Factors Influencing Flood-Related Coping Appraisal Among Homeowners and Residents in Kampala, Uganda

Simbarashe Chereni*, Richard Vytautas Sliuzas, Johannes Flacke, Martin van Maarseveen

*Corresponding author for this work

Research output: Chapter in Book/Conference proceedings/Edited volumeChapterScientific


This chapter analyzes homeowners’ and residents’ coping appraisal factors related to flood mitigation measures in three neighborhoods of Kampala, the capital city of Uganda. Using survey data from 612 households, we correlated flood risk and social vulnerability variables with coping appraisal elements and ran 72 measure-specific ordinal regression coping appraisal models. We conclude that vulnerability, flood severity, flood-related damage, and financial loss negatively influence perceptions of self-efficacy for structural measures. Homeowners and households with more effective measures already implemented have higher perceptions of self-efficacy to implement structural measures compared to tenants and those with less effective measures in place, respectively. Flood information and risk aversion have mixed influences on coping appraisal, perharps because the information sources for many are not reliable. Therefore, good risk communication by the municipality and other development actors can promote positive self-protective interventions.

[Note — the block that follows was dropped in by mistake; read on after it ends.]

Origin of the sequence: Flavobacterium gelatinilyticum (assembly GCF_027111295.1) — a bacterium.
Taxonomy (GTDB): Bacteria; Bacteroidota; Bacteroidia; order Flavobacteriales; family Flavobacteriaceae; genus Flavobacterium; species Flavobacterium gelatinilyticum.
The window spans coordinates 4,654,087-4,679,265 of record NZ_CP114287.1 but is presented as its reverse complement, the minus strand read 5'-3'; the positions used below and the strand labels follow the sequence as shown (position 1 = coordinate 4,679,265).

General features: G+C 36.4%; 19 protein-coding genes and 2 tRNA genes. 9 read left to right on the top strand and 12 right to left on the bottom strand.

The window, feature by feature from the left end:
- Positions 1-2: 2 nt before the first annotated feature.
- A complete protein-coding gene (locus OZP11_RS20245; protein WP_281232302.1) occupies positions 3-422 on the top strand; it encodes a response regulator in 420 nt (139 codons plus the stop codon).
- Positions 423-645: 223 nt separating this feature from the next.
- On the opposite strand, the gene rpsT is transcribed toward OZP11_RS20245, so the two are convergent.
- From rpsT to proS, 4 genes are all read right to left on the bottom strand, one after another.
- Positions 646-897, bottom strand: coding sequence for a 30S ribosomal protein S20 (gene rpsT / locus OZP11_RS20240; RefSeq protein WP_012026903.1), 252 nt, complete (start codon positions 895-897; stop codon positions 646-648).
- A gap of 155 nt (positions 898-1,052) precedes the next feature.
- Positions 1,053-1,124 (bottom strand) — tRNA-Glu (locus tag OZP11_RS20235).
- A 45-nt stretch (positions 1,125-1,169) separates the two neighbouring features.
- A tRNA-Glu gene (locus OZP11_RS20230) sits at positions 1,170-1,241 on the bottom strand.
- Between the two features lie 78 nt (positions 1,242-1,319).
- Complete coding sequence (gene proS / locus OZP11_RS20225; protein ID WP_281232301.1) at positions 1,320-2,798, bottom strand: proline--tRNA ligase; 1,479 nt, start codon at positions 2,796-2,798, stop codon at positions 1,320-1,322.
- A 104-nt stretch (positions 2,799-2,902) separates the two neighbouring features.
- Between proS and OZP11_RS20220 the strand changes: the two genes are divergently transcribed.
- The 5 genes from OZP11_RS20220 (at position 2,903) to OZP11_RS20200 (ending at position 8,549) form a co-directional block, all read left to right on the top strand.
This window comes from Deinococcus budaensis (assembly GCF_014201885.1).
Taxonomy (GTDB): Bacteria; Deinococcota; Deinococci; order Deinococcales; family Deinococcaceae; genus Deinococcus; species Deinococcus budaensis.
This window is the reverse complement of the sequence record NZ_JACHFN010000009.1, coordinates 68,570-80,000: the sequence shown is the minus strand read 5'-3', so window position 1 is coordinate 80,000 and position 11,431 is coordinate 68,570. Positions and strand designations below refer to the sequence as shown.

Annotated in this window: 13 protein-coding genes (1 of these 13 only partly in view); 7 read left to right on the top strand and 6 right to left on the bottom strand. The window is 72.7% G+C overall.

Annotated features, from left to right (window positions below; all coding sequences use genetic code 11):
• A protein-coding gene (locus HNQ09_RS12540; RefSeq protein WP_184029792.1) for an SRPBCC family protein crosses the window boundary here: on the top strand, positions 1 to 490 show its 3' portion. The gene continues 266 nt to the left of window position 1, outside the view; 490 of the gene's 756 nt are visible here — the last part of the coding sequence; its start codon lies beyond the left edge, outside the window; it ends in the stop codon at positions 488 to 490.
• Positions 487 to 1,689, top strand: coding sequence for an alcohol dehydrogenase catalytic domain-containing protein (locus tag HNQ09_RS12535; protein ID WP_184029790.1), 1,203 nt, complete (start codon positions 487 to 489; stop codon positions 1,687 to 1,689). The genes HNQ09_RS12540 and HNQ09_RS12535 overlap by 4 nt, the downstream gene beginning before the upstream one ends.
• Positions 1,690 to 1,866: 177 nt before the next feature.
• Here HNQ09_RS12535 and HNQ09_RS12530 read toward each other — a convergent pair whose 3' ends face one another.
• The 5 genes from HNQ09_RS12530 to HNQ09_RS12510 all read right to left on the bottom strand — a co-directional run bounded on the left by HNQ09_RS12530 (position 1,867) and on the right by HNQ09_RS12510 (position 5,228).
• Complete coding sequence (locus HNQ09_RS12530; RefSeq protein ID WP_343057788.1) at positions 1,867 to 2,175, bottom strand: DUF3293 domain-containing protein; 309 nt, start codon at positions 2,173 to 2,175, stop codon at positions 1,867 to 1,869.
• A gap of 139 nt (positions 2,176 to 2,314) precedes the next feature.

Original languageEnglish
Title of host publicationHomeowners and the Resilient City
Subtitle of host publicationClimate-Driven Natural Hazards and Private Land
EditorsThomas Thaler, Thomas Hartmann, Lenka Slavíková, Barbara Tempels
Place of PublicationCham
PublisherPalgrave MacMillan Publishers
Number of pages51
ISBN (Electronic)9783031177637
ISBN (Print)9783031177620
Publication statusPublished - 2022
Externally publishedYes


  • Homeowners
  • Flood risk
  • Tenure status
  • Individual motivation
  • Vulnerability
  • Coping appraisal
  • Uganda


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